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4 - Tragedy as History: From the Guisiade to Garnier

Published online by Cambridge University Press:  12 September 2017

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Summary

Pierre Matthieu was certainly not the first to characterize the French Wars of Religion in terms of tragedy. The intersection between history and tragedy was a commonplace in French writing about the wars from all sides, and in many different genres. An anonymous 1562 “Advertissement à la Royne mere du Roy” complains to Catherine de Médicis about the treatment of the Huguenots, using a theatrical metaphor to warn the queen mother that she risks becoming the main character in the tragedy represented by a France at civil war:

Si vous ne vous esveillez de ce sommeil, il vous sera mortel, et dressez par vostre tollerance un Theatre en France pour y veoir de vos propres yeux jouer la plus lamentable tragedie, dont on ayt jamais faict mention, en laquelle Dieu veuille que vous ne soyez point le principal personnage …

Despite its somewhat garbled syntax, the meaning of this warning is clear enough: if she does not take action, the queen mother risks becoming the protagonist in a most lamentable tragedy, one that will play out in the theater of France before her very eyes. The metaphor was clearly considered a durable one: this same passage, with a few very minor changes, also appears in 1587 in a diplomatic communication from Henri de Navarre to Henri III. In his Remonstrance faicte en la grande chambre … sur la reduction de la ville de Paris (1594) the jurist Antoine Loisel laments the fate of “le peuple, aux despens duquel ceste tragedie se jouoyt.” Matthieu notes that he finished writing his Histoire des derniers troubles de France in a year that saw “des sanglantes tragedies, des monstrueuses rebellions, des meurdres, des assassinats … la France doit estre le Theatre où l'on representera des spectacles effroyables” (111v).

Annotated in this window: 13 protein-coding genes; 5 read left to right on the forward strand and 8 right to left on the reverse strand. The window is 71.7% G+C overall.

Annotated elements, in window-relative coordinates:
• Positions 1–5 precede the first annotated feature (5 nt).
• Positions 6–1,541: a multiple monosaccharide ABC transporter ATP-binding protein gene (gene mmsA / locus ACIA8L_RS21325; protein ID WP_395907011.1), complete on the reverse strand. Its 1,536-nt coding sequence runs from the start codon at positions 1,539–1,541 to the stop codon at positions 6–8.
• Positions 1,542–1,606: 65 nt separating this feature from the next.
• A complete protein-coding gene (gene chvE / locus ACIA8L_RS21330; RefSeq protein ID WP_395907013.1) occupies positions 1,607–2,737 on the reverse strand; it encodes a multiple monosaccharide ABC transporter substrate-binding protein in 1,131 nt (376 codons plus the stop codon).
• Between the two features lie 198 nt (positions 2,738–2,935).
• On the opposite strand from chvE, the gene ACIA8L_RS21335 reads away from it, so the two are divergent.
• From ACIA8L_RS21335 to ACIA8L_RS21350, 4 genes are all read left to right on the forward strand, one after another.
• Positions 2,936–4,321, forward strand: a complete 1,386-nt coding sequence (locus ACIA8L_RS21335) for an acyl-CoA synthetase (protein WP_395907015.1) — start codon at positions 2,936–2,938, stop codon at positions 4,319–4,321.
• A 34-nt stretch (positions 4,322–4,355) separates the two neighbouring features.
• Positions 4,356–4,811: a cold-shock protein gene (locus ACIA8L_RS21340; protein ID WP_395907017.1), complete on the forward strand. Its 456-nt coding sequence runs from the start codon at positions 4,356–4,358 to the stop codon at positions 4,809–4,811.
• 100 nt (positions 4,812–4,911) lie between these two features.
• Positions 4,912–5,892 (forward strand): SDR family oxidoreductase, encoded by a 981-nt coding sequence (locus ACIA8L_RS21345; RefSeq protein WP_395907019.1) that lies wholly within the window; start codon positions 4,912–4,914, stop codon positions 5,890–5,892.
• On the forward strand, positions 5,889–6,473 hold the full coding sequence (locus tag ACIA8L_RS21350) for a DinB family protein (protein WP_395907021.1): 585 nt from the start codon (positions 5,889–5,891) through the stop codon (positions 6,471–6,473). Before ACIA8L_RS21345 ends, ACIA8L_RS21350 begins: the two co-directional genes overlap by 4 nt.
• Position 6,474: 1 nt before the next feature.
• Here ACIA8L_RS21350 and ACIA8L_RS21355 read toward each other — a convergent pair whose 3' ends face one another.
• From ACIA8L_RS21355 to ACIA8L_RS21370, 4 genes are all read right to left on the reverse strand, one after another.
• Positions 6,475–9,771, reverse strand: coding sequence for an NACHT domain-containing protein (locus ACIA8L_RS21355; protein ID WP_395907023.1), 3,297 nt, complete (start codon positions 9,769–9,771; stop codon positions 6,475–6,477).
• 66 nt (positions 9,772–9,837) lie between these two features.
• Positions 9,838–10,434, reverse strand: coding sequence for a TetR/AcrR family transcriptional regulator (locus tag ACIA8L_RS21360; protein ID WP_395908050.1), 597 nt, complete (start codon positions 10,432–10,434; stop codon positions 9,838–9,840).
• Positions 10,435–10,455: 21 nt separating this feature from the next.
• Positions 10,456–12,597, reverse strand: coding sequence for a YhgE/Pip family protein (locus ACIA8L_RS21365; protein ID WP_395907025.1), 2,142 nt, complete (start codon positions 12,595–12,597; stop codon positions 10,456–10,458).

Type
Chapter
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Forgetting Differences
Tragedy, Historiography, and the French Wars of Religion
, pp. 104 - 140
Publisher: Edinburgh University Press
Print publication year: 2015

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